STF sanctions throw student-focused events across province into flux
Sanctions could affect band festival, Kinsmen Indoor Games, cheerleading championships and more
Band concerts, cheerleading competitions, athletic meets and various student-focused events are all experiencing uncertainty as a result of sanctions set to be implemented by the Saskatchewan Teachers' Federation (STF).
Earlier this week the STF announced they would be implementing sanctions that will see teachers no longer doing any voluntary or extracurricular work, leaving students in limbo when it comes to extracurricular activities.
The sanctions have already created uncertainty for the province's high-school basketball and badminton season, but numerous other events have also been thrown into flux.
Saskatchewan Athletics, which supports track and field in the province, said the Kinsmen Indoor Games, set for March 13 to 14 in Saskatoon, will be a smaller event this year due to the fact elementary relay athletes won't be taking part.
"These kids have been training all year and have been doing meets along the way and this is a meet they won't be able to attend," said Bob Reindel, executive director of Saskatchewan Athletics.
He explained while other categories in the event will continue, energy levels in 2020 won't be the same.
"It'll definitely drop down," he said. "The noise level will drop down, the excitement."
Band festival scrambling
Organizers of the Optimist Band Festival, which is Saskatchewan's longest running and largest band festival, say they're scrambling to ensure the event, set for March 24 to 27 in Regina, goes ahead in wake of the sanctions.
"It's a big blow to the kids," said Lyle Merriam, secretary treasurer of the event.
"We're probably looking at losing probably half of our bands that are currently registered."
The Saskatchewan Teachers' Federation has been without a contract since August 2019. In November of last year, it declared the government and teachers had reached an impasse in negotiations.
The two parties participated in conciliation earlier this year, but it failed to bring the two parties together.
In early February, more than 96 per cent of teachers took part in a sanctions vote, with 90 per cent voting in favour of a job action mandate.
On Monday, STF president Patrick Maze said while the sanctions will cause inconvenience for parents and students alike, the action is needed in order to get the province to "step up."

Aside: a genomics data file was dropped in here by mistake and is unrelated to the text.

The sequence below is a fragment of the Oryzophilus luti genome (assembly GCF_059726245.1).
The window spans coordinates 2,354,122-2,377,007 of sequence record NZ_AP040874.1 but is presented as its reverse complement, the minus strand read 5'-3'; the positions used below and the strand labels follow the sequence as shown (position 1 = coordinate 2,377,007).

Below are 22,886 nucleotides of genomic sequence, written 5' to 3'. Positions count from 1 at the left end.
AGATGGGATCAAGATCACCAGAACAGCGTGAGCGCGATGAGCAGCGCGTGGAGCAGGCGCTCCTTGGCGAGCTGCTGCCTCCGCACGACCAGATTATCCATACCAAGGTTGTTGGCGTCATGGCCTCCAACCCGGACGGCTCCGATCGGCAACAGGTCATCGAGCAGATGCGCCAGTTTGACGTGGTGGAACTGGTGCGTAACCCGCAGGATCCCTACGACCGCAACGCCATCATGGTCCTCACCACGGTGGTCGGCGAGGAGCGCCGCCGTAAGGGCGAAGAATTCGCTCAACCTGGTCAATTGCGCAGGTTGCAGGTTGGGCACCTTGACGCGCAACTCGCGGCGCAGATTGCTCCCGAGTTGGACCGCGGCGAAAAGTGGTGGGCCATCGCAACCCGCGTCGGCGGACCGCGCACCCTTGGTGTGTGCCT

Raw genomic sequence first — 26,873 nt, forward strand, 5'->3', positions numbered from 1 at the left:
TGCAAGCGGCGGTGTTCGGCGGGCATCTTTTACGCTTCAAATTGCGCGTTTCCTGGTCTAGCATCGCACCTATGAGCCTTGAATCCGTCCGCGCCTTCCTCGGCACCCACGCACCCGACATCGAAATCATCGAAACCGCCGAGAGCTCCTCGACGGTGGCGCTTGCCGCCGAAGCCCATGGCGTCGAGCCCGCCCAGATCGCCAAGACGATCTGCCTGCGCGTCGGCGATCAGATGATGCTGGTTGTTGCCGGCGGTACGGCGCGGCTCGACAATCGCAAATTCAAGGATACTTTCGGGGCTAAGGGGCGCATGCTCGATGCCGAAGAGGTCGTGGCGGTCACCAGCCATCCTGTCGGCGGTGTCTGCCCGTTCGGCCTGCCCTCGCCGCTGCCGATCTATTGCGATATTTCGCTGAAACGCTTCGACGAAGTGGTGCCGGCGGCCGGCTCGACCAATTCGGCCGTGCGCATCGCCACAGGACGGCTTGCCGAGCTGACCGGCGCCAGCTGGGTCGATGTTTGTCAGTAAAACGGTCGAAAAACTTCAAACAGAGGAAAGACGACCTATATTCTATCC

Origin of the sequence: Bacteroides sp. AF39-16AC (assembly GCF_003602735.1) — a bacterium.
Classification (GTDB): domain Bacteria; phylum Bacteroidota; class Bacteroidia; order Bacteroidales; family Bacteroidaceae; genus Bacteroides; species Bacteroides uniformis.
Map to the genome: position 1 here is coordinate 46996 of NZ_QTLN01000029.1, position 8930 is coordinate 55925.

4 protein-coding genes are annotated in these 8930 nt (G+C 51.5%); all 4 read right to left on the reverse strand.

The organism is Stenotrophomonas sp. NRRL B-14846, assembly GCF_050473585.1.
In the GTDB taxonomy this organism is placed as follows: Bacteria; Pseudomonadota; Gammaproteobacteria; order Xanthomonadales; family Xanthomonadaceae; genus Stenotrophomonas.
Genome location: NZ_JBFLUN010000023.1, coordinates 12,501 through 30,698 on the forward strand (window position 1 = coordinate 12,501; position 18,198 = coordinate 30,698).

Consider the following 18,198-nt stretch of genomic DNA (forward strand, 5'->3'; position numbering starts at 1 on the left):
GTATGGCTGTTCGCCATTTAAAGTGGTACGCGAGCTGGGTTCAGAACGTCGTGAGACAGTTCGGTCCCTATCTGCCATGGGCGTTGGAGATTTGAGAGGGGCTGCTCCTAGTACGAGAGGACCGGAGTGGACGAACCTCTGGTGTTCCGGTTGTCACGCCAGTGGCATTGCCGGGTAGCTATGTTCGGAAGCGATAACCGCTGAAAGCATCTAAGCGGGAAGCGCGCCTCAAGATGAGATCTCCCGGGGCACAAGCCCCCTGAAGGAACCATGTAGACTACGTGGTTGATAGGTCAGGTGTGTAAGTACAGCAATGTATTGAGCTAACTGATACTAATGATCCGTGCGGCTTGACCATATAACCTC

Classroom composition and makeup has been a sticking point for the teachers, while the Ministry of Education doesn't feel the issue should be part of contract bargaining.
Education Minister Gordon Wyant said on Monday he was "disappointed" with the sanctions and accused teachers of walking away from negotiations and conciliation, saying they are now "walking away from kids."
Other sporting events in the province are also worried about what kind of effect sanctions will have on their showing here in Saskatchewan, but also on the international stage as well.
Alissa Stewart is executive director of the Saskatchewan Cheerleading Association. She said the sanction will have an effect on provincial cheerleading championships, set to take place in Warman on March 21.
Stewart said this year's event could be short roughly 30 teams from school cheer and dance troupes from across Saskatchewan who won't be able to compete due to the sanctions. She said they're still determining whether or not to cancel this portion of the event.
She said one of the main concerns for coaches and organizers is athlete safety.
"Even if we can carry on with the event, our cheer teams may not be able to participate because going a whole week without practice becomes a safety issue when you're throwing athletes in the air," she said.
She said cancellation of the school category would also result in cheer teams missing a chance to go to the World High School Cheerleading Championships in 2021, an event Saskatchewan had a strong showing at last year.
"It's very disappointing for the teachers, the coaches and the athletes that are involved," said Stewart.
Students across Saskatchewan have been hit by the sanctions and Darlene Briere, executive director of the Saskatchewan Drama Association, said this holds true for students taking part in extracurricular musical and drama programs.
She's been hearing that it "is not business as usual" across the province, as most of the work is extracurricular.
"They practice after school, they practice during lunch time, they practice during weekends so there's no rehearsals going on," she said.
She said some schools may be looking to cancel their performances if teacher volunteers aren't able to help coordinate and organize the events, leaving some students crushed.
"They put their heart and soul into these productions and they've been working on these productions since the fall," she said.
"It's very disappointing. I've had teachers tell me they've had students in tears because these productions are not going forward."
She said the SDA's Student One-Act Festivals were actually set to start on March 19, but if sanctions remain, they festival will likely be cancelled, marking the first time the SDA has had to cancel due to teacher action in its 41-year-history.
Doug Gibson, coordinator of the National Archery in the Schools Program for the Saskatchewan Wildlife Federation, said they expect to see an effect on two archery events set for April, and said they'll be watching the situation closely.
"I would really like to see the tournaments go on," he said.
"Our provincial tournament, I checked this morning, we've got 700 kids registered to shoot and we're not even at the end of our registration date yet, so we're probably going to be around that 900 to hopefully 1,000 student archers that are registered."
School divisions in Saskatchewan's major urban centres have already been working to inform family members about the sanctions and how they will affect students at school.